The city of Ocoee is moving forward with a key component to its initial $43 million redevelopment plan set to revitalize its downtown area — the relocation of its City Hall.
Earlier this month, city commissioners singled out the design of the new City Hall building after being presented with three options that each came with different price tags. Of the three, the city picked a concept that uses a combination of brick masonry with precast concrete.
The project is estimated to cost $12 million, with $9 million coming from the 2017 General Fund Bond.
City Manager Rob Frank told GrowthSpotter with the exterior style selected, contractor Wharton-Smith and HKS Architects can begin designing the building.
“The design phase will take approximately six months and construction is anticipated to begin in May,” he said. Construction of the building should take about 15 months.
City commissioners will give final approval of the project prior to construction.
The new City Hall will be located on city-owned property on the northeast corner of Bluford Avenue and McKey Street.
Its current building was built in 1994 at 150 N. Lakeshore Drive. According to published reports, that building is undergoing structural stress and is slowly sinking into the ground it was built on.
The new single-structure building is slated to house all of the City Hall staff and provide ground floor spaces for retail and food services.
At the meeting, Frank was unanimously granted the power to approvespecifics related to the floor plans. He said the details on the interior floor plans and furnishings are still being worked out.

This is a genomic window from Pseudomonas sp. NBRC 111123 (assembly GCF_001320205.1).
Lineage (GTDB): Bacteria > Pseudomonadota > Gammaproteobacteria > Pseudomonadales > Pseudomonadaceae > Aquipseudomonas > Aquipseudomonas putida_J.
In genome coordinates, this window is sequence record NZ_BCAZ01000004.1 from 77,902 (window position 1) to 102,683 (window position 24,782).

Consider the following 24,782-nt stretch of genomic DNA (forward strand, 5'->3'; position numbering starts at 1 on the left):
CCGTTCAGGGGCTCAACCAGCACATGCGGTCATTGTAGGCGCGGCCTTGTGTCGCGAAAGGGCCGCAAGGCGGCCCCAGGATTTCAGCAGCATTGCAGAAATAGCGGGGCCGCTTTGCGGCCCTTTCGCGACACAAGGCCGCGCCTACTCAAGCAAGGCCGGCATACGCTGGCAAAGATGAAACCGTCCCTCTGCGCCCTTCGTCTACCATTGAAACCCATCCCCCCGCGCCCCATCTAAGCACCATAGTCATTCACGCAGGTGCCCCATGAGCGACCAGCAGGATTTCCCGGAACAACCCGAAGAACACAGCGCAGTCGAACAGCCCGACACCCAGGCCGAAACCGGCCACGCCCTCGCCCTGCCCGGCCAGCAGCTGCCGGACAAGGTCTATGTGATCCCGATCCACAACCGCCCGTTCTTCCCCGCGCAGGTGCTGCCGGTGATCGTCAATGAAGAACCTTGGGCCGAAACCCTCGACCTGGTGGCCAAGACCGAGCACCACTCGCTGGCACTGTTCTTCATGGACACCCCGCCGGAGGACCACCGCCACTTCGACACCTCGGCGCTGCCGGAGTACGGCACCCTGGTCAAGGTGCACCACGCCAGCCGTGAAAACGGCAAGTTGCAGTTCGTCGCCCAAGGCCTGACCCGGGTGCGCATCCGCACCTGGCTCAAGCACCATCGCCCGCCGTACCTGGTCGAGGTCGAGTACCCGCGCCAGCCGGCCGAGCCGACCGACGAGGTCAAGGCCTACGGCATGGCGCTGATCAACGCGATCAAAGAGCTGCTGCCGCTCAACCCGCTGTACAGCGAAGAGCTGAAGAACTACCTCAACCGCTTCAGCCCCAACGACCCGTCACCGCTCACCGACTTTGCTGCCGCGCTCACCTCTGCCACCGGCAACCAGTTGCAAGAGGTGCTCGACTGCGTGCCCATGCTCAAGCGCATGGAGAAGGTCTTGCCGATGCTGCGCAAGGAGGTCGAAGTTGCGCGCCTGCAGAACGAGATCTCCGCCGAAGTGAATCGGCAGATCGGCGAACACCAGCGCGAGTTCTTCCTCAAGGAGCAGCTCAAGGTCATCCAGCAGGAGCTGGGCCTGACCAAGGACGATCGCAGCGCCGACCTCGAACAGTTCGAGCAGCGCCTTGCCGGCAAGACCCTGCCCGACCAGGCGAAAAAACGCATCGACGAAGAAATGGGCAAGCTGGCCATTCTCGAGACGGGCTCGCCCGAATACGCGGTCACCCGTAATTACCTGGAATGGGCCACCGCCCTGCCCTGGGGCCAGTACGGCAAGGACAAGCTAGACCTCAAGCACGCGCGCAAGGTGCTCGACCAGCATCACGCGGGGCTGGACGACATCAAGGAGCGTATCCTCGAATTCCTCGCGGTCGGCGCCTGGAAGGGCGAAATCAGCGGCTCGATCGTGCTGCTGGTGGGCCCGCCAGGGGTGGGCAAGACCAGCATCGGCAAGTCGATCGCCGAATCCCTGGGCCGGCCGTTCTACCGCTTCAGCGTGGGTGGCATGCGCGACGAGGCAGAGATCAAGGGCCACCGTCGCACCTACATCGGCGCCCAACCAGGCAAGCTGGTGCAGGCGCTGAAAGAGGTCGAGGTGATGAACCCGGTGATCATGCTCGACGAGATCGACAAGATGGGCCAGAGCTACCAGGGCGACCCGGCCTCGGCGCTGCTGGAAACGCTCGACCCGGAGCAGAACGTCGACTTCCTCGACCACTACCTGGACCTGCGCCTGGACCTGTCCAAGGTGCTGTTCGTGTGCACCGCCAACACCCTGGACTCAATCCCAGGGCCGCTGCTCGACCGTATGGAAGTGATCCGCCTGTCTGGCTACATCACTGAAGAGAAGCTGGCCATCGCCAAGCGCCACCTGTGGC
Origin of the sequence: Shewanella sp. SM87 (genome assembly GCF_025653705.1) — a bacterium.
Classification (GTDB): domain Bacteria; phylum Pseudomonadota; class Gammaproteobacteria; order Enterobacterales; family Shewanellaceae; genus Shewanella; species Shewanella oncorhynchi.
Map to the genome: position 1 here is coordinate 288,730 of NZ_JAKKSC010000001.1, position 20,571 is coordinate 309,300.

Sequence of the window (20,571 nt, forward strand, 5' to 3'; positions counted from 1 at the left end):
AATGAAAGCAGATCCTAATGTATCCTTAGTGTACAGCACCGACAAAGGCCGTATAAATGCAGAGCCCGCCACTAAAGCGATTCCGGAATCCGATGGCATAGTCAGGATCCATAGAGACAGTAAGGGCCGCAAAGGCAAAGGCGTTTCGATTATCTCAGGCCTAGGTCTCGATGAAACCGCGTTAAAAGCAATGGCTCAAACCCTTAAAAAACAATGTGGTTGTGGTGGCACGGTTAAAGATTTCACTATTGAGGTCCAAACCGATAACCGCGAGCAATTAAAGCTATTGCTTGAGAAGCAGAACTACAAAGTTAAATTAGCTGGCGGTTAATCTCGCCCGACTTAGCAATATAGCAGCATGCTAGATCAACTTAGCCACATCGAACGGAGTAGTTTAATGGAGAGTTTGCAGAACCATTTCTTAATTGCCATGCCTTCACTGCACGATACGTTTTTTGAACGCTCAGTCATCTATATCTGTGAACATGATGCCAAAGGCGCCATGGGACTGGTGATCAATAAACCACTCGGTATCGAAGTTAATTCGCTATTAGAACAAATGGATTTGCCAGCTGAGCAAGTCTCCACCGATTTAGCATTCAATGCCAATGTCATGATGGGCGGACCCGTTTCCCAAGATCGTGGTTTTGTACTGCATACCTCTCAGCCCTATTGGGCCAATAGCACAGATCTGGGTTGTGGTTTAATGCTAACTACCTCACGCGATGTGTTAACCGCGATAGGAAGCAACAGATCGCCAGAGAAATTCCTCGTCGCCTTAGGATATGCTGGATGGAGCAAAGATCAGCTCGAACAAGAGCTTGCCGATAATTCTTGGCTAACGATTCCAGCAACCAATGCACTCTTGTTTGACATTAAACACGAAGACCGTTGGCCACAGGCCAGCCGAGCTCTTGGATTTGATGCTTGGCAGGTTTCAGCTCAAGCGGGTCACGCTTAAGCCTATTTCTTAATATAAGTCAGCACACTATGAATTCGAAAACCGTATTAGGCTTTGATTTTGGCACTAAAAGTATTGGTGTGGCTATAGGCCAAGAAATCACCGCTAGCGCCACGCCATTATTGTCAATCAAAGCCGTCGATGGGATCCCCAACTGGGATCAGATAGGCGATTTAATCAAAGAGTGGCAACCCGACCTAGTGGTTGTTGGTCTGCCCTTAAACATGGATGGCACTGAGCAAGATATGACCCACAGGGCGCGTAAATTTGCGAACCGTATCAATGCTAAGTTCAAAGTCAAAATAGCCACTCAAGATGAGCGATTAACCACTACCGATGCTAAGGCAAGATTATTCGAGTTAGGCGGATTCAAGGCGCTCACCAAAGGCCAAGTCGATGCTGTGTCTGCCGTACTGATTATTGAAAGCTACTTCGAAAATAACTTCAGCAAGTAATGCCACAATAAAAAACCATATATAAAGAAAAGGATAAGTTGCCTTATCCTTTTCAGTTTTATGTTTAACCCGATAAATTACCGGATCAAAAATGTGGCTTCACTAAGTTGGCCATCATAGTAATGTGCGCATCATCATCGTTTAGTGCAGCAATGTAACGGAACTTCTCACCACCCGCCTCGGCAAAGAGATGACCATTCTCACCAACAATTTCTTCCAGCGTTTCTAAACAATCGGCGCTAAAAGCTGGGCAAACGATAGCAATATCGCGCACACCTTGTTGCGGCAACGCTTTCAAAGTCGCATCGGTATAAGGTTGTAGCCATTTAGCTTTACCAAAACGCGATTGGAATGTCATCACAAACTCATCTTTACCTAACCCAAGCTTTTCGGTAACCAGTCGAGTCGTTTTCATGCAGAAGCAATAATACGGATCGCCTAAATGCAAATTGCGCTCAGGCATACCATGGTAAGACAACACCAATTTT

Building a new City Hall is one of the key steps to revitalizing the downtown. The master plan includes dishing out more than $8 million to develop a downtown stormwater system and $9.7 million for the reconstruction of Bluford Avenue. The expansion of the Lakeshore Center is also part of the plans.
The redevelopment project is part of a city effort to attract more economic development that can support a growing number of residents moving into the area.
The city’s population has nearly tripled since the initial City Hall was built in the mid-1990s from 17,000 residents to 46,000.
Developers active in the area include Richard Wohlfarth of Wohlfarth Consulting Group, who is currently developing roughly 70 vacant acres in the city into a bustling master-planned community equipped with apartments, townhomes and more than 150,000 square feet of commercial space.